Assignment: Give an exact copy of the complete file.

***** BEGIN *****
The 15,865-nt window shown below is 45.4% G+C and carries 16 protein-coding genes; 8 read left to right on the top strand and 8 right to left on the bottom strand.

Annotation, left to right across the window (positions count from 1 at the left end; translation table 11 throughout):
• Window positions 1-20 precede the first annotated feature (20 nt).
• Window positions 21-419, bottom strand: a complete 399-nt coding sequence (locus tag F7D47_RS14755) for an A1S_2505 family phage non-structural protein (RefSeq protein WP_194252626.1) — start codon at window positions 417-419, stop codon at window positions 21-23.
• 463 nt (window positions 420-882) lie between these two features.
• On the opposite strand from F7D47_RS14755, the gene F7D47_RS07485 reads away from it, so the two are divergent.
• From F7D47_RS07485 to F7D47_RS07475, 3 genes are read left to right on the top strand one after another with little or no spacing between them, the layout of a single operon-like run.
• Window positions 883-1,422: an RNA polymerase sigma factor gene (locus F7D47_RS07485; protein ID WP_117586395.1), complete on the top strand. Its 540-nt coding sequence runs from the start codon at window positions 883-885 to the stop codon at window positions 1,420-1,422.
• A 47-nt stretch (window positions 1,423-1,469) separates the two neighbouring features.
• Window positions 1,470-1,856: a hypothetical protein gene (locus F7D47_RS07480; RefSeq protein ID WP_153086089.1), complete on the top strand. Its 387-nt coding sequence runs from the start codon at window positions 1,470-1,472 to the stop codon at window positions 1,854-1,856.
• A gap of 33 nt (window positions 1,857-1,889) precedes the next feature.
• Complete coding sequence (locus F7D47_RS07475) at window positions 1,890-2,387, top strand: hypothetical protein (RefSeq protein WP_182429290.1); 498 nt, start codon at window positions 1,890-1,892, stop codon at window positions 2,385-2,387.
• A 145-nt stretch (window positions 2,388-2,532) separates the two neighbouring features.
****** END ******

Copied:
The 15,865-nt window shown below is 45.4% G+C and carries 16 protein-coding genes; 8 read left to right on the top strand and 8 right to left on the bottom strand.

Annotation, left to right across the window (positions count from 1 at the left end; translation table 11 throughout):
• Window positions 1-20 precede the first annotated feature (20 nt).
• Window positions 21-419, bottom strand: a complete 399-nt coding sequence (locus tag F7D47_RS14755) for an A1S_2505 family phage non-structural protein (RefSeq protein WP_194252626.1) — start codon at window positions 417-419, stop codon at window positions 21-23.
• 463 nt (window positions 420-882) lie between these two features.
• On the opposite strand from F7D47_RS14755, the gene F7D47_RS07485 reads away from it, so the two are divergent.
• From F7D47_RS07485 to F7D47_RS07475, 3 genes are read left to right on the top strand one after another with little or no spacing between them, the layout of a single operon-like run.
• Window positions 883-1,422: an RNA polymerase sigma factor gene (locus F7D47_RS07485; protein ID WP_117586395.1), complete on the top strand. Its 540-nt coding sequence runs from the start codon at window positions 883-885 to the stop codon at window positions 1,420-1,422.
• A 47-nt stretch (window positions 1,423-1,469) separates the two neighbouring features.
• Window positions 1,470-1,856: a hypothetical protein gene (locus F7D47_RS07480; RefSeq protein ID WP_153086089.1), complete on the top strand. Its 387-nt coding sequence runs from the start codon at window positions 1,470-1,472 to the stop codon at window positions 1,854-1,856.
• A gap of 33 nt (window positions 1,857-1,889) precedes the next feature.
• Complete coding sequence (locus F7D47_RS07475) at window positions 1,890-2,387, top strand: hypothetical protein (RefSeq protein WP_182429290.1); 498 nt, start codon at window positions 1,890-1,892, stop codon at window positions 2,385-2,387.
• A 145-nt stretch (window positions 2,388-2,532) separates the two neighbouring features.